Researchers studied the 12-month outcomes of 101 patients who were treated over a shorter period and with smaller doses of thrombolytic drugs compared to the current standard. Pulmonary embolism patients treated with BTG’s Ekos device and anti-coagulation drugs received therapy in as little as two hours with a tissue plasminogen activator dose as low as 8 mg, the company reported.
After one year, those patients sustained a 2% all-cause mortality rate, a recurrent pulmonary embolism rate of 2% and continued improvements in their quality of life, according to BTG.
The company also noted that the study’s participants experienced significant reductions in RV/LV diameter ratios which persisted through one year.
“The long-term follow-up results reinforce that a new interventional standard is being set for PE treatment,” principal investigator Victor Tapson said in prepared remarks. “The 2% one-year all-cause mortality rate observed in Optalyse PE is much lower than the ~8% rate seen in comparable anticoagulation studies. This is important for institutions that are adopting the new low-dose, shorter duration treatments explored in Optalyse PE.”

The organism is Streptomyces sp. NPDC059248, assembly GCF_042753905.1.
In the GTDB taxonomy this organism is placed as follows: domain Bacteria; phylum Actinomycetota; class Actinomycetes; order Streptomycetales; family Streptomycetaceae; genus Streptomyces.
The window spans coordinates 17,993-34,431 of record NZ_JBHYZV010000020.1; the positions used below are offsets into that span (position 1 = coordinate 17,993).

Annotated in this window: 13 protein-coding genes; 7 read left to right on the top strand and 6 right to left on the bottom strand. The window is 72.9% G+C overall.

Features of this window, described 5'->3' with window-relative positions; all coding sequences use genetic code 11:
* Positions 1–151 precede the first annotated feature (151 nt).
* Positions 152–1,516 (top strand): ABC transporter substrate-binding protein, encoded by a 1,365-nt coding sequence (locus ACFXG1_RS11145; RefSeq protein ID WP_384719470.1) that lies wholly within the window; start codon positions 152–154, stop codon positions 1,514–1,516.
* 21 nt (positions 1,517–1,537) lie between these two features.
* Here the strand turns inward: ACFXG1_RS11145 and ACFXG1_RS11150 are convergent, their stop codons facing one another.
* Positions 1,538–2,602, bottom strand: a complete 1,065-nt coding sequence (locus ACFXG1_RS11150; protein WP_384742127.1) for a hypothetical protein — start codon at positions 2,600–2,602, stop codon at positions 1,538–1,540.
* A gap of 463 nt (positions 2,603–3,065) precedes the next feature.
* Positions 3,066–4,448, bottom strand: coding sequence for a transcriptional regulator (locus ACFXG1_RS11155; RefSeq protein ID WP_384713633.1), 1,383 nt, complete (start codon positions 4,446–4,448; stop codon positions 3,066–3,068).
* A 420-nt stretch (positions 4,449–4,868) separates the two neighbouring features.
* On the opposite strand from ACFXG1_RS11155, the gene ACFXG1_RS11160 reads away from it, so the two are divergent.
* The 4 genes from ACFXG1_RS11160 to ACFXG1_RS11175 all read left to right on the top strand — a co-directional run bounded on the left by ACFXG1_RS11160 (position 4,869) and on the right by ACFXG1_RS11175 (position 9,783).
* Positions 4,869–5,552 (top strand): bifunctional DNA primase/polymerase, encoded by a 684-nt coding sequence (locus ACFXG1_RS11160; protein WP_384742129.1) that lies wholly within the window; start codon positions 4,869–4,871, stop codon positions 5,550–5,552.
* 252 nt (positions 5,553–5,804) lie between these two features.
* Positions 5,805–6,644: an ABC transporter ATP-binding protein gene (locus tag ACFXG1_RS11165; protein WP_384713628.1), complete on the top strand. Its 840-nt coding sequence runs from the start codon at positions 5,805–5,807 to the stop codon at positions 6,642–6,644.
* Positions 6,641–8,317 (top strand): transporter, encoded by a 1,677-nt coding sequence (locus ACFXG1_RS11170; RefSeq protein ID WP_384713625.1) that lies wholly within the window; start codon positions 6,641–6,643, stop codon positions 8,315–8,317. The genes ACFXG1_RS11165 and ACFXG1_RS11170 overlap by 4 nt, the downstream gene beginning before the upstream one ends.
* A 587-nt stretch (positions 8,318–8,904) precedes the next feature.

“Ekos is the only device cleared for the treatment of pulmonary embolism. This is the first time that long-term mortality and quality of life data has been reported for an interventional PE treatment, which continues to show our commitment to evidence-based innovation, predictable and cost-effective procedures, and strong safety profiles that improve patient outcomes and help make the most challenging cases easier,” Ekos VP & GM Matt Stupfel added.
“Within a short time we have seen the science advance so that patients today can be treated in as little as 2 hours and with total tPA doses as low as 8mg, providing greater flexibility to clinicians, improved safety to patients, and potential cost savings to hospitals at a time when healthcare systems need these efficiencies.”
BTG is also conducting a registry study, Knocout PE, to assess how hospitals are adopting and using the Ekos device to treat patients with pulmonary embolism.